Think Carefully About the Songs You Sing

Think Carefully About the Songs You Sing

There’s a fairly new worship song we have begun to sing entitled “What A Beautiful Name,” put out by Hillsong Worship.  It’s a beautiful song and evidently Christians love it.  The song has over 100 million views on YouTube.  We sang the song for about the fourth time last Sunday.  I love the song.  It praises the power of the name of Jesus.  It declares Jesus as the Word who was present at the beginning of Creation.  It proclaims the power of Jesus over death. The song swells with truth about Jesus, his incomparable glory, and victorious resurrection.   It rises in crescendo from earth to heaven while declaring Jesus’ resurrection and elevation to his unrivaled reign in the kingdom of heaven.  When we reach this point in the song, if I’m not already on my feet, I cannot help but leap up.  The song is powerful, because the name of Jesus is powerful.

However, there’s one line that gets under my theological skin every time I hear it.  It’s a line that is ambiguous at best and potentially destructive at worst. Here’s the line. “You didn’t want heaven without us…”  Technically this is true.  For God is a God who is relational and yearns for a relationship with us.  He created us to be in relationship with him.  He loves lost sinners, and laid down his own life to seek and save the lost.  However, this line can wrongly infer two dangerous doctrines.

First, it can mistakenly give the impression that God was lonely before he created humanity and so we humans bear the burden of helping him satisfy his need of companionship.  This is patently false.  God was not lonely before he created the world.  From all of eternity past he has enjoyed the gloriously sweet relationship of eternal joy between the eternal Son and the eternal Spirit (Jn. 1:1-2; 17:3; Heb. 9:14).  God is a triune in his very essence.  He has never been alone or lonely.

Secondly, this line in the song can also mistakenly elevate the importance of humanity.  Certainly humanity is important, for Jesus died for us.  However, it is nothing but sinful pride that would assume that any human possesses some quality that God lacks.  Are we able to do something that God can’t?  Paul says it well, “What do you have that you did not receive?” (1 Cor. 4:7).  Every quality we have, we have received from God.  Therefore, we have nothing to give back to God that has not already first come to us from him.  We ought never to think that we fulfill some deficiency in God.  Again Paul is helpful.  “The God who made the world and everything in it, being Lord of heaven and earth… is not served by human hands as though he needed anything, since he himself gives to all mankind life and breath and everything” (Acts 17:24-25).   God is the great Giver.  He gives to us all we need.  We do not supply his needs, he supplies ours.  This is why he is so great.  What god in all the history of the world ever came to serve humans. And yet this is exactly what Jesus did.  He came to serve us, by living a holy life, dying an atoning death, and rising again from the dead—three things we could never do.  “The Son of Man came not to be served, but to serve, and to give his life as a ransom for many” (Mark 10:45).  We don’t serve God as though he is needy.  He serves us by saving us because we are needy.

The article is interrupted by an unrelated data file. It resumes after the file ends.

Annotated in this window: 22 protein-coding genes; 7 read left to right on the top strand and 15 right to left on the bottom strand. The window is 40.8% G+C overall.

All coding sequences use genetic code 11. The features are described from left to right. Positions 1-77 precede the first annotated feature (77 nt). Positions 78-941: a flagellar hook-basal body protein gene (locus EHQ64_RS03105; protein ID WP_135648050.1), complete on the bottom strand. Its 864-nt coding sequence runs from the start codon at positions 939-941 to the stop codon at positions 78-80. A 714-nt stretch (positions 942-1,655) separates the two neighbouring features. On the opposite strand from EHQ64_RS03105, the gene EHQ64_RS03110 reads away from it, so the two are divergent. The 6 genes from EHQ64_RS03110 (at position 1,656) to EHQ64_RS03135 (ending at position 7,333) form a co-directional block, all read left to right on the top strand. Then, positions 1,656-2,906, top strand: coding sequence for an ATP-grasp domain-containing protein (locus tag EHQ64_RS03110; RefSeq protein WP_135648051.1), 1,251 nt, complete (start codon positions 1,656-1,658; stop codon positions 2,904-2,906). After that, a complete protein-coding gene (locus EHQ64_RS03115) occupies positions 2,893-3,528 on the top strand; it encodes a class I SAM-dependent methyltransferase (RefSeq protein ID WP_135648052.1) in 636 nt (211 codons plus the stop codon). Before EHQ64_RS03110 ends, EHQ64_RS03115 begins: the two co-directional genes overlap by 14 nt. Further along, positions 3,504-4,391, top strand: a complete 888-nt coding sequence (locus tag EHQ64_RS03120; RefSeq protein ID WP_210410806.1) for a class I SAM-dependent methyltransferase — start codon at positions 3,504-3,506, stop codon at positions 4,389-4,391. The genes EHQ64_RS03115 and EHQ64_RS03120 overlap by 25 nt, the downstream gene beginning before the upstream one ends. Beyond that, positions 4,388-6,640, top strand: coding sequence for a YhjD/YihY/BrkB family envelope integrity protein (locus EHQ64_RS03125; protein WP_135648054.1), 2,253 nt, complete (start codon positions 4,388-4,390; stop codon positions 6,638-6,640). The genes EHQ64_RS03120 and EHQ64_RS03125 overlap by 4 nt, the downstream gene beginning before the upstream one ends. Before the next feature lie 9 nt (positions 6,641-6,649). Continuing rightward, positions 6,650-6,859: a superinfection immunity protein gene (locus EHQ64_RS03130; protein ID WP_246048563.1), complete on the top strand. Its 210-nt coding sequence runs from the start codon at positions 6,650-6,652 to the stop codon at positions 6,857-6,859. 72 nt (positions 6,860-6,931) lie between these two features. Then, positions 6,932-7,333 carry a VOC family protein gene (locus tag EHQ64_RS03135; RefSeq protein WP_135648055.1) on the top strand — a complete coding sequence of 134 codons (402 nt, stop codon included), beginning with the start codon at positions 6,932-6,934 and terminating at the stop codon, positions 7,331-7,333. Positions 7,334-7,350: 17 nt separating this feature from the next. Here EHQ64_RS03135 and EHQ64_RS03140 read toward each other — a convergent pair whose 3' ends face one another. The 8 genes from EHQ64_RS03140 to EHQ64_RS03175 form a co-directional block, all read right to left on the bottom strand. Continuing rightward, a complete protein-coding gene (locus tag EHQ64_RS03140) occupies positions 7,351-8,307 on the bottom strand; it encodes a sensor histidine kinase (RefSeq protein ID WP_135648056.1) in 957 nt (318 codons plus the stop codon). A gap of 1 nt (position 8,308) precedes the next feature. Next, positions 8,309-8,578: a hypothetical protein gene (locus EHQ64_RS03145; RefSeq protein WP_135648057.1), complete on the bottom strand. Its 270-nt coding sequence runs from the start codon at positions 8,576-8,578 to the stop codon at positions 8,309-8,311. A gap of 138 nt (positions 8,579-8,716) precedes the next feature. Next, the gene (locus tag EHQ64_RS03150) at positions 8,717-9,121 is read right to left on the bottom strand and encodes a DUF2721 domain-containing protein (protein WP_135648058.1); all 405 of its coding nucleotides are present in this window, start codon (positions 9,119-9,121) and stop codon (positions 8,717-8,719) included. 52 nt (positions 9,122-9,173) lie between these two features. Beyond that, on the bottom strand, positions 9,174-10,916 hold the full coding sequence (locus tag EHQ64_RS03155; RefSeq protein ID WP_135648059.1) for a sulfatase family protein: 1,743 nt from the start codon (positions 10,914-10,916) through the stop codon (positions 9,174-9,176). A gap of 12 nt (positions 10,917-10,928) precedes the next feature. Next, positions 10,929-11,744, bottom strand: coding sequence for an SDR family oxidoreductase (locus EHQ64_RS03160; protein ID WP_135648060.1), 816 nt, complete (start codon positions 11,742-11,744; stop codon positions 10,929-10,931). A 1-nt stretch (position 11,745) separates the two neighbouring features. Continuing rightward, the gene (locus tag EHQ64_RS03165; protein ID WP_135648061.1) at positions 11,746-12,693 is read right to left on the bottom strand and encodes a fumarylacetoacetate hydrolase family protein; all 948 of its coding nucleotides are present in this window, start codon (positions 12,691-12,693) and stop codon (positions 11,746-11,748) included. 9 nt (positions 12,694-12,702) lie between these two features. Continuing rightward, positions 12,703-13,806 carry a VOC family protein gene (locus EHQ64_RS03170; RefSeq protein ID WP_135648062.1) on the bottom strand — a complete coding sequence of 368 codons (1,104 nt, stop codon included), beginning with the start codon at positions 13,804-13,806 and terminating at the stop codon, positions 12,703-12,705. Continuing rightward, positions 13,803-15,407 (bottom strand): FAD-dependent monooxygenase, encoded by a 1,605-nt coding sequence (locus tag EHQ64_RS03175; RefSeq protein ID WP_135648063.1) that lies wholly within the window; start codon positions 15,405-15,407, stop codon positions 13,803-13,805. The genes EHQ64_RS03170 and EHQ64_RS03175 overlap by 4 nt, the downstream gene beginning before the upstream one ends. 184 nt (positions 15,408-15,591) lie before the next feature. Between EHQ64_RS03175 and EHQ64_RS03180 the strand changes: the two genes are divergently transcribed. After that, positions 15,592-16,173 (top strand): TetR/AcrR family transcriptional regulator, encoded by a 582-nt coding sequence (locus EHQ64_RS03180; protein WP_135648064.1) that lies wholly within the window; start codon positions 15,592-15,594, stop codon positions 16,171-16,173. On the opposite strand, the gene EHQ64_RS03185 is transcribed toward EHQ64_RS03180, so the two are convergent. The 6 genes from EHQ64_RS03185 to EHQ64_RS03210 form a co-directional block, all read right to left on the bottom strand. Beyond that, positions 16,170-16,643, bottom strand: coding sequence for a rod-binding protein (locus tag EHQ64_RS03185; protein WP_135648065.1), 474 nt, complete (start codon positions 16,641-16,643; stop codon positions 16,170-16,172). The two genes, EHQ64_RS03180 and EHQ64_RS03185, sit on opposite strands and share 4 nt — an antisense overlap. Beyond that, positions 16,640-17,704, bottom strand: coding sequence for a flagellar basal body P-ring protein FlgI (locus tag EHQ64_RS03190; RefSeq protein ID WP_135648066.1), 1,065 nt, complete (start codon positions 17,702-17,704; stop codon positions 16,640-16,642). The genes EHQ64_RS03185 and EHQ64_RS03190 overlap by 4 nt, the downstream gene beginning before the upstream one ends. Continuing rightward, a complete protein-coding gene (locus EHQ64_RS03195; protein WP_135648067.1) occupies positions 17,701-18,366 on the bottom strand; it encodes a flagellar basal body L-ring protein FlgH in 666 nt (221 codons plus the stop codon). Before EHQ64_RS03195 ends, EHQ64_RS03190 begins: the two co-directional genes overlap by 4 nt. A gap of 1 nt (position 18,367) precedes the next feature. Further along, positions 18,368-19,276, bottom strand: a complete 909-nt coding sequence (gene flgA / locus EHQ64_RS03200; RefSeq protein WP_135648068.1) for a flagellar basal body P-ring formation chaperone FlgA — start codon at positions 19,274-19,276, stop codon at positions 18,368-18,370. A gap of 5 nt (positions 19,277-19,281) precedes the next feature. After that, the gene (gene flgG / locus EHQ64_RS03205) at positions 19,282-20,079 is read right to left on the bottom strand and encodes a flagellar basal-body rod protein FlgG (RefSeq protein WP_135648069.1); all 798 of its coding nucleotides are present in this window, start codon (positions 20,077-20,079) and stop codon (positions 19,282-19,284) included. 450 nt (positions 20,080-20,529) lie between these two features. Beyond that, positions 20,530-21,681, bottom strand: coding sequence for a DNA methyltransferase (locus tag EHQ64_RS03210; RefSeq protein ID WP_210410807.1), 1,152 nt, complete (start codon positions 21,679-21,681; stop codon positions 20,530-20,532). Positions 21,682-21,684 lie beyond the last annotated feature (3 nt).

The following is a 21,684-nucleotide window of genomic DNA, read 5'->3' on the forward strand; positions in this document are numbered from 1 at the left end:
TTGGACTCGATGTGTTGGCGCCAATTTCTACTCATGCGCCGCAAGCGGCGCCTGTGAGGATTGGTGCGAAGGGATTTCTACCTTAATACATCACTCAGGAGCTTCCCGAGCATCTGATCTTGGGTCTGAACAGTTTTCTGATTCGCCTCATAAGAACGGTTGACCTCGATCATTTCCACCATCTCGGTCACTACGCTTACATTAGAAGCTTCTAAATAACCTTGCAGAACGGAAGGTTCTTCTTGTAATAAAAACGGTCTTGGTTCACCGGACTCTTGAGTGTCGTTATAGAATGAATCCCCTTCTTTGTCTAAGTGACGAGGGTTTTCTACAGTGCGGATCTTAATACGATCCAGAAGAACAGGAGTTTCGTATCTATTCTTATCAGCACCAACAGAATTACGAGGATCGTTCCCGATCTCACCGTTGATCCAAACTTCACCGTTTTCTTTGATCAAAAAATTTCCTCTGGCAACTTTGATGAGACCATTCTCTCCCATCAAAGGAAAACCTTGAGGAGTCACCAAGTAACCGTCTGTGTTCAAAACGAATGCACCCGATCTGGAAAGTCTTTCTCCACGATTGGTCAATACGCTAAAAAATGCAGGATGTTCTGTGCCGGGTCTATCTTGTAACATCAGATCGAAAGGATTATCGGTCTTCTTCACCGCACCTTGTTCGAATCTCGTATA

So think carefully about the songs you sing—even worship songs.  Don’t get your theology from songs.  Get it from the Bible.  It’s true God did not want heaven without us, for Jesus died to get us there.  But God was not lonely and we are not better companions than his Holy Son or his Holy Spirit.  We do not supply his needs.  He supplies ours.  And our every need can be met through faith in Jesus.  What a beautiful name!

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